News - EDay
EDay still here, but so are hurdles
Low-emissions vehicle start-up EDay may look to mining investors for a boost
5 Jun 2013
By IAN PORTER
WHILE some are lamenting the deflation of the mining boom, Melbourne-based EDay Life is hoping it will breathe life into its plan to help develop and import low-emission vehicles from China.
The company has had a slow response to its information memorandum seeking to raise $6.5 million from investors, and now managing director Robert Lane plans to attract disappointed mining investors into the vehicle industry instead.
“We have a couple of cars lined up in China,” Mr Lane said yesterday. “They need a bit of work and we have to pay for that.”
“Now that mining is on the nose, there may be a lot more capital available,” he said.
EDay Life has scoured China for suitable vehicles to import to Australia, candidates for specific modifications designed by EDay director – and former director of safety and innovation at GM Holden – Laurie Sparke.
Dr Sparke has been advising primarily in the conversion to right-hand drive and has also been casting a wary eye over the safety performance of some of the candidate vehicles.
EDay has plans to include novel ideas such as using a tablet computer as a dashboard and also using a roof-mounted airbag that inflates between the driver and front passenger to prevent head injuries in a T-bone accident, one of the more common crashes in the suburbs.
Left: Robert Lane and Laurie Sparke.
However, EDay has been disappointed by last-minute hurdles in its dealings with Chinese car-makers, including sudden demands for the funding for engineering changes.
The company wants to import a car that can be supplied with petrol, diesel and electric drivetrains so buyers can make a simple choice according to their needs.
It has brought several prototypes to Australia in the past and announced a launch date, only to miss deadlines due to a lack of subscribed capital and the inability to complete the necessary engineering modifications.
Mr Lane said he was reluctant to order even 100 vehicles before EDay had raised sufficient capital to fund the project properly.
“I don’t want to be a in a position where we bring in a handful of vehicles and say, ‘here, we are ready to go’ and then build an order bank that I can’t fund.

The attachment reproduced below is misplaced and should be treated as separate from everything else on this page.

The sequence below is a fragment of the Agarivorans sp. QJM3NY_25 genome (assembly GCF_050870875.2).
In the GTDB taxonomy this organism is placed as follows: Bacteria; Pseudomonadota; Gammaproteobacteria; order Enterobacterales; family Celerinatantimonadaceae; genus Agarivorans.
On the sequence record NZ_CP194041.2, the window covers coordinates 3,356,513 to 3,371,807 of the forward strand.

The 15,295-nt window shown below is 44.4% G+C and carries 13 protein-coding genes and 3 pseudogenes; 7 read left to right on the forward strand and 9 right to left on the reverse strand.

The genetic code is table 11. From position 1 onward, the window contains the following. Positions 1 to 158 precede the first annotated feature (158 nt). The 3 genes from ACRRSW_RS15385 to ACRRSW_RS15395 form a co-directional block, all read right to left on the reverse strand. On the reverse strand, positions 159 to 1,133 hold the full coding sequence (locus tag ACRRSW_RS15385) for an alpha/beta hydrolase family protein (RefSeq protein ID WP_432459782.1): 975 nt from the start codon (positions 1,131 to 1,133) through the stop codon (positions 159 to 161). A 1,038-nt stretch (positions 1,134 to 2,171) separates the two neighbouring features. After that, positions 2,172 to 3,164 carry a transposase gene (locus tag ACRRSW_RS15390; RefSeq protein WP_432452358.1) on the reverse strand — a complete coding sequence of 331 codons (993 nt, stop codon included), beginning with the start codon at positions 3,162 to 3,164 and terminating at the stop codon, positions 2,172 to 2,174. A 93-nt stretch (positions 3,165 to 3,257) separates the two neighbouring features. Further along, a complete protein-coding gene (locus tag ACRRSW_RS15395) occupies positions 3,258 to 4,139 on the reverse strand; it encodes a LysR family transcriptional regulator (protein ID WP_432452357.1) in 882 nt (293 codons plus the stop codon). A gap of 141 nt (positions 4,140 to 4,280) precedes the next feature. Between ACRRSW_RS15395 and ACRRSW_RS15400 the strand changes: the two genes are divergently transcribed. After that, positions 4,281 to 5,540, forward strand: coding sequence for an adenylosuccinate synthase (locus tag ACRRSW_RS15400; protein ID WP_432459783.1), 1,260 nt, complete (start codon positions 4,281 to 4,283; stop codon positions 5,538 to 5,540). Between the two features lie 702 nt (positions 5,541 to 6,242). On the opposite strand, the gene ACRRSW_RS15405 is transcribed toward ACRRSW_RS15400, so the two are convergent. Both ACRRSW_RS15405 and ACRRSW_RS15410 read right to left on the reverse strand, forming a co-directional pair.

“So I’m better off getting the funding up front and then move ahead gently from there and let it evolve.
“We’re getting there. It’s slower than what I was expecting and in the meantime the technology is improving.”Apart from his hope that, with the end of the mining boom, there may be capital looking for other places to invest, Mr Lane said EDay and the vehicle-retailing sector was facing other issues.
“There are some other headwinds. Ford’s demise confuses people about the automotive industry. Better Place’s demise confuses people about the electric car future.”However, he commended Ford on its decision to maintain its engineering, design and development operations at Broadmeadows.
“I think they should be congratulated,” he said. “They are keeping a lot of people on board, a lot of high-paid, intelligent people, the engineers, on board to develop global Ford platforms.
“They have retreated back the best way possible.”Mr Lane saw some parallels between the Ford plan to keep its engineering, design and development operations in Australia and what EDay was trying to do.
“That’s what we would like to do, be the brains trust here for the Chinese manufacturers.
“That’s always been part of our DNA, to make that happen. But the Chinese don’t seem to want to pay for it.
“I still think our process is the best, where we select a car, improve it, import it but also take the technology back to China for export to other countries.”He said EDay can help engineer a right hand drive version of a vehicle and assist in raising its safety rating, making it suitable for export to other RHD countries.
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